The baptism which occurred on the Day of Pentecost was
a definite experience that they knew took place (Luke 24:49). If this baptism
was not a definite experience that they knew took place, how could they have
known when the promise had been fulfilled and when they were to stop their
period of tarrying? When Peter was called upon to defend his ministry to the
uncircumcised household of Cornelius (Acts 11:1-18), he explained that while
he was preaching, the Holy Ghost fell on them a~ on us at the beginning. This
was not only a definite experience for Cornelius' household, it was something
Peter saw and heard (Acts 11:15-17). Now the baptism found in I Cor. 12:13,
where we are baptized into His Body, is not an experience. In fad, many who
are saved do not even know it happened the moment they were saved. They were
taken out of Adam and baptized into Christ. They don't know this until someone
tells them or they read it in Scripture. Many things happen to us at the
moment of salvation, such as redemption, sanctification, justification and
others. And not one of these is an experience. So we see, the baptism at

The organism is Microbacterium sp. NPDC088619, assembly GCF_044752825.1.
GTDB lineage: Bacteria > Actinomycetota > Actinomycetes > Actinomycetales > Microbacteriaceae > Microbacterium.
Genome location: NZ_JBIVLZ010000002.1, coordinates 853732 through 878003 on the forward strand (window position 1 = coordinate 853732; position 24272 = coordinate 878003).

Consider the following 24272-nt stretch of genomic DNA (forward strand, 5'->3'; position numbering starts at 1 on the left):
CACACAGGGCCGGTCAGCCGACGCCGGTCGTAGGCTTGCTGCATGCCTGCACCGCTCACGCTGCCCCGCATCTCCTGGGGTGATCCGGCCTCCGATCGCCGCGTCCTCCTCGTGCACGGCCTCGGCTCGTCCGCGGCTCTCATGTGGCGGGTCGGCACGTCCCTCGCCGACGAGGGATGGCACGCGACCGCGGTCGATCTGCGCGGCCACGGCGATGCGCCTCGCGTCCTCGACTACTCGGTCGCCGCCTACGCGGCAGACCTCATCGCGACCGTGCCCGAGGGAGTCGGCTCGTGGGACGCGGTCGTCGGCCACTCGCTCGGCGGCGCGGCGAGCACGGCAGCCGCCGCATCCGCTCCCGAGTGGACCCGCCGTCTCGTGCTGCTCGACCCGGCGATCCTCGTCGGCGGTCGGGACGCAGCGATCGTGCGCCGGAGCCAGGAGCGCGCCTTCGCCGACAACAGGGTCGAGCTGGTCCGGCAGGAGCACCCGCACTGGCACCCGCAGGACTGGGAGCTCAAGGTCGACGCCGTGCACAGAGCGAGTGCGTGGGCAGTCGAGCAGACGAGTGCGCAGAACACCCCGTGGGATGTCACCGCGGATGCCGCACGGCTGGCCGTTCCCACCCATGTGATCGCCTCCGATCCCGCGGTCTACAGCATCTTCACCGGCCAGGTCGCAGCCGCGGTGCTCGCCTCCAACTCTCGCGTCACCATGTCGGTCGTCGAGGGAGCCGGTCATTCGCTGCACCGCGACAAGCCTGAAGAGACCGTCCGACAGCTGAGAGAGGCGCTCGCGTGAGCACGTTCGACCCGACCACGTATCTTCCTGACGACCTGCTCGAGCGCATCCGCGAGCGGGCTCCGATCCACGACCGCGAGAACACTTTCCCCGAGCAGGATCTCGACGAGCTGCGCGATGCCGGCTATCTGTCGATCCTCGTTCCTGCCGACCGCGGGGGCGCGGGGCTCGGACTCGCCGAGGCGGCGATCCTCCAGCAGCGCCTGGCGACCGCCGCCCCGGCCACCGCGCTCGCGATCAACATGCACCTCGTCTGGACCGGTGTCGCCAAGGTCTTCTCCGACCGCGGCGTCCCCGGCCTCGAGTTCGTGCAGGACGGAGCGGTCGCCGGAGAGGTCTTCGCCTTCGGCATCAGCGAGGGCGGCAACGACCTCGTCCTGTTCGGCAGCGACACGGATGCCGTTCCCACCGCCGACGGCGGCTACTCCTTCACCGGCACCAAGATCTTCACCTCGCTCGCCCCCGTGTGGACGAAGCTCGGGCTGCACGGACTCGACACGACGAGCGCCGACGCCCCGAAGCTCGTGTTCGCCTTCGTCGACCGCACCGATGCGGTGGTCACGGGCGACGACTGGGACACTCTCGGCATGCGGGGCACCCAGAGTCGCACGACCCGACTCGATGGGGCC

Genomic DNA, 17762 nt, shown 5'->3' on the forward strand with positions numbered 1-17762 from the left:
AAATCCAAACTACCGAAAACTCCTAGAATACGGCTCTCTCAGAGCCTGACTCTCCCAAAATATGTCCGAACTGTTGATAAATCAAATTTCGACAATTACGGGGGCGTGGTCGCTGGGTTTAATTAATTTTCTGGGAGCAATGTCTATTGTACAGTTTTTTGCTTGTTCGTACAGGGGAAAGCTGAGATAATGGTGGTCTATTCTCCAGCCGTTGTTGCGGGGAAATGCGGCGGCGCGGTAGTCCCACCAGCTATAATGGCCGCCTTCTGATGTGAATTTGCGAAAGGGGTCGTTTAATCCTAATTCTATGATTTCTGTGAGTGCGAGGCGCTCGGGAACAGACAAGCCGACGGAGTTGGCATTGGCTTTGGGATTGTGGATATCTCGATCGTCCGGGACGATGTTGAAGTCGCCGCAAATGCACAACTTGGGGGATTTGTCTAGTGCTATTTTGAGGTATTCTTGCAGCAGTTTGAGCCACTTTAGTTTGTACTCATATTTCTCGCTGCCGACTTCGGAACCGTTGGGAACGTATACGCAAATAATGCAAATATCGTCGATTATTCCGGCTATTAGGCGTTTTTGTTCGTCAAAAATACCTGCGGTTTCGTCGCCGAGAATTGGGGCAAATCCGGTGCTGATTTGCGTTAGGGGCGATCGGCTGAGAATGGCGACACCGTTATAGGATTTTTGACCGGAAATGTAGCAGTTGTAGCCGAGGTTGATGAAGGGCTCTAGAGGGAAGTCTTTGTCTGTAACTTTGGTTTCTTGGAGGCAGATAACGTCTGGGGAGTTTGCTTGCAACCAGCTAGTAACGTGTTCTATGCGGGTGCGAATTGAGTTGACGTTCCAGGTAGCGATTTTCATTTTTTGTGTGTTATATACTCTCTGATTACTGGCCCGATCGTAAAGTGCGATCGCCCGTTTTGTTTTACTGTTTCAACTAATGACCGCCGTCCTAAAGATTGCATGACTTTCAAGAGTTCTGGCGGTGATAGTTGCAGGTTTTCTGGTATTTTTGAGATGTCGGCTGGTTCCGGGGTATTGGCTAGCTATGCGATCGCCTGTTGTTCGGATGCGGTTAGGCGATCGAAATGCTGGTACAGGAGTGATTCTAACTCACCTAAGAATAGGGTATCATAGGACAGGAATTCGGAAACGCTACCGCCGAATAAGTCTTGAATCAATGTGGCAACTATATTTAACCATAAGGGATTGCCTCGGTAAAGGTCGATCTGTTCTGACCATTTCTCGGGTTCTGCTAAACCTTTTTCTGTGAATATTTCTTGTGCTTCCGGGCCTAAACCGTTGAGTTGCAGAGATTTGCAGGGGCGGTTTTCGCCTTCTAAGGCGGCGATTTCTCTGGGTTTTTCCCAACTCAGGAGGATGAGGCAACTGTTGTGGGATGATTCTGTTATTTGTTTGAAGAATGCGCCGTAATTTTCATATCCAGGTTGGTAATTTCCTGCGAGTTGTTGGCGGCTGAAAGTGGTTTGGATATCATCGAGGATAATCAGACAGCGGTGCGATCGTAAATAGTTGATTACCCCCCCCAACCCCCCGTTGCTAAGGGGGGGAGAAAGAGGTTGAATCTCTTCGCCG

Pentecost and the baptism in I Cor. 12:13 are two different baptisms.
The economy of the Day of Pentecost is entirely
different from that of today. In Acts 2:44,45 they "had all things
common." In Acts 4:34,35, they sold their possessions and "laid them
down at the apostles' feet." This was because those who believed in Acts
2 and in Acts 4 fully expected to go right into the kingdom. It did not happen
because Israel as a nation rejected this offer; they were set aside, and the
age of grace was ushered in. Today Paul tell us, "If any provide not for
his own, and especially for those of his own house, he hath denied the faith,
and is worse than an infidel" (I Tim. 5:8).
Peter on the Day of Pentecost condemned Israel for
crucifying Christ (Acts 2:22,23), and he also demanded repentance and water
baptism for the remission of their sins (Acts 2:36-38). This is not how we
preach or present the message of the cross today. Paul proclaimed the
crucifixion of Christ as good news (I Cor. 1:18), and he also gloried in the
cross (Gal. 6:14). Paul was the first to preach that Christ was set forth to
be a propitiation through faith in His shed blood (Rom. 3:25,26).
The Holy Spirit came at Pentecost in fulfillment of
prophecy given to Israel. He came to enlighten them and enable or empower them to be able to live out the kingdom rules - not to start the Church,
which is His Body. This was a repetition of an O.T. promise (Acts 1:4; Luke
24:49; Ezek. 11:19-20; Ezek. 36:25-29; Isa. 32:15; Joel 2:28-32). Again, how
could Pentecost be the beginning of the Church, which is His Body, for it was
not in prophecy (Col 1:26 Rom 16:25; Eph. 3:9).
For additional copies please Contact
Lehighton Bible Church
Lehighton, PA 18235